I knew that the King Tide was due that weekend, so I thought, what better place to check out than the tide pools over at Sunset Cliffs Natural Park-Garbage Beach?
My husband and I had tickets for the ‘King’ of all concerts- Tool at Viejas Arena SDSU (San Diego State University) on Sunday, January 12. It was a Christmas present from my sister-in-law (thank you, Tess!). My husband even made the situation sweeter by getting a hotel room. I usually work on the weekends, so you can probably imagine how excited I was to take a day off! My main objective was to make this one of the best days in San Diego (my best days are always at the beach!)
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What is a King Tide?
A spring tide occurs after a full and new moon occurs due to the moon and the sun’s gravitational pull. The result produces a very high tide and a shallow tide. In essence, a Spring Tide is when there is the most significant distance between the high tide and the low tide. The best time to experience the tide pools is during an extremely low tide and, of course, the day. In the summer months, all of the very low tides happen at night.
Today’s (January 12) spring tide peaked at 4:44 pm at -1.34 ft. We arrived at our destination at 2:15 pm and left by 3:44 pm. While keeping this in mind, notice the difference in the water level in the photos I will present to you.
I have written a few posts on Sunset Cliffs Natural Park, so I will leave the links here if you want to take a gander at them.
- Discovering Sunset Cliffs Natural Park
- Top Five Spots to See a San Diego Sunset
- Best San Diego Hikes on the Coast
- Best San Diego Surfing Beaches in San Diego
Are you ready? Let’s go!
Sunset Cliffs Natural Park
Why Sunset Cliffs Natural Park? Well, I have always wanted to go to the beach here as we always hike above the 18-acre linear trail, which runs parallel to the Pacific Ocean.
The topography of the land here includes weathered sandstone coastal bluffs, arches, and sea caves. So if you want to know the main reason for coming here, I want to see the caves!
Danger! Beware! The Cliffs are Very Dangerous!
Right off the bat, it must be noted that this area is hazardous. In fact, from 2005 – 2018, there were 24 deaths and 49 severe injuries in and around the waters of Sunset Cliffs, and almost all were from out of town. There are many signs up and down the linear trail that warn of the cliffs’ danger being unstable.
Please be very careful and do not walk too close to the edge. If you want more information, I linked a relevant article above, showing where each injury occurred.
Going Down to Garbage Beach
Sunset Cliffs Natural Park- Hillside Park (50 acres) is located at Sunset Cliffs Blvd and Ladera Street. On the corner, you will find a metal staircase that will take you down to the rocks below. Usually, you cannot walk on these rocks without getting a little wet.
But today, the stones are nice and dry, but we made sure to stay away from those rocks with algae as they are very slippery. We also consciously tried to stay away from anything living on the rocks. At times this was not easy, especially when faced with the fact that there is just one way to go regardless.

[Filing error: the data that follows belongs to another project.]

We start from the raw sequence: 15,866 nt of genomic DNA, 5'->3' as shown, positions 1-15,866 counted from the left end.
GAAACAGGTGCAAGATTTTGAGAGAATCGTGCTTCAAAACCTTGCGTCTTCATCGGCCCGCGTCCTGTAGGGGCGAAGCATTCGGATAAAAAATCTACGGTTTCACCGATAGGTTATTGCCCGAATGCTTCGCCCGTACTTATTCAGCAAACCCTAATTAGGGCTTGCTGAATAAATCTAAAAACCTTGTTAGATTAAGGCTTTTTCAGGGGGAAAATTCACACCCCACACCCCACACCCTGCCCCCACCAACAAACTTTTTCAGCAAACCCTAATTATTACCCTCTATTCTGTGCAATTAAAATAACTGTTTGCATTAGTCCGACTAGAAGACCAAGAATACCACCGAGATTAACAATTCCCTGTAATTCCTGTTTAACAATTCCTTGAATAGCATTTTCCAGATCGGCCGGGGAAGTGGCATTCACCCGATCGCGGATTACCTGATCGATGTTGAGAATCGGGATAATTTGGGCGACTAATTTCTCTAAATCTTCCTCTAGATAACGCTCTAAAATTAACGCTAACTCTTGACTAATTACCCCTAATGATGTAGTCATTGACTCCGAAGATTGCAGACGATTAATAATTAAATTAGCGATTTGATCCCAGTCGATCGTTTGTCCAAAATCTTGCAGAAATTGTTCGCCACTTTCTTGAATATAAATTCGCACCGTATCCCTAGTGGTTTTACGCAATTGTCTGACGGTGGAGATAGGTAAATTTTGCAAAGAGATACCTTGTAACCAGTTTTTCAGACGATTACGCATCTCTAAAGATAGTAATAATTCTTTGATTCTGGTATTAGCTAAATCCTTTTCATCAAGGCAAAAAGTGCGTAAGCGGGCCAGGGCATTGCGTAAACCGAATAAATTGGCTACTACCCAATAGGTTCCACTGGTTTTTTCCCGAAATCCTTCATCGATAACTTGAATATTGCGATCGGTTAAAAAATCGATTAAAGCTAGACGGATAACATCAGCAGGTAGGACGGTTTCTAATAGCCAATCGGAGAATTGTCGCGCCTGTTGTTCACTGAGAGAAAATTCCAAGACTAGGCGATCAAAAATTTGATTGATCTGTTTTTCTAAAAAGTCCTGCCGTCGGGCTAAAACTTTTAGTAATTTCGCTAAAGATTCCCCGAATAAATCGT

We finally arrive on the sand at the south end of the rocks. Almost immediately to the left, there is a rope. I quickly realized that this was the infamous way down to the beach I had only heard about.
I saw one woman coming down the rope with a small-mid size dog. I couldn’t even imagine doing such a thing, but these two seemed to know what they were doing.
Later, we reached the entrance point when we were hiking up above Sunset Cliffs Natural Park—in front of Point Loma Nazarene College parking lot.
King Tide at New Break Beach
As we were going to New Break Beach, I got very excited because this beach is usually covered with water. Only a tiny patch of sand is present on most days, but today that was not the case.
I made my way to take a closer look at the tide pools. Too bad we didn’t have more time as I would have liked to walk out a little more to see some sea creatures. But second thought, that probably wouldn’t be a great idea as I did not have the right shoes.
Walking Around Sunset Cliffs Natural Park-Hillside Park
After checking out the tide pools, we climbed the staircase and continued to the Hillside Park Section of Sunset Cliffs Natural Park. I love to see how things have been coming with the renovations taking place here since 2005.
Here are a few to compare-
Southern Maritime Chaparral and Coastal Sage Scrub in the northern canyon and Maritime Succulent Scrub and Coastal Sage Scrub are located in the northwest canyons and southeast corners.
Sunset Cliffs Natural Park Linear Trail
As you can see, we left the coast about an hour before the low tide reached its peak. I wish we could have stayed longer, but we needed to get dinner and prepare for the concert!
Here is a comparison photo that I took when we first arrived and then when we were about to leave. Can you see the difference?
Do you like to inspect tide pools? If you live in the San Diego area, the next best time to go will be on Feb 7-9th.
Until next time!
I have always had a deep-seated passion for the Ocean Environment which ultimately led me to receive a degree in Marine Biology. Living in the San Diego area for over 30 years, I have extensively explored the 70 miles of San Diego’s coastline, and I am here to share! Please use my website to your advantage and have a look around at all the wonders that the beaches of San Diego can offer you!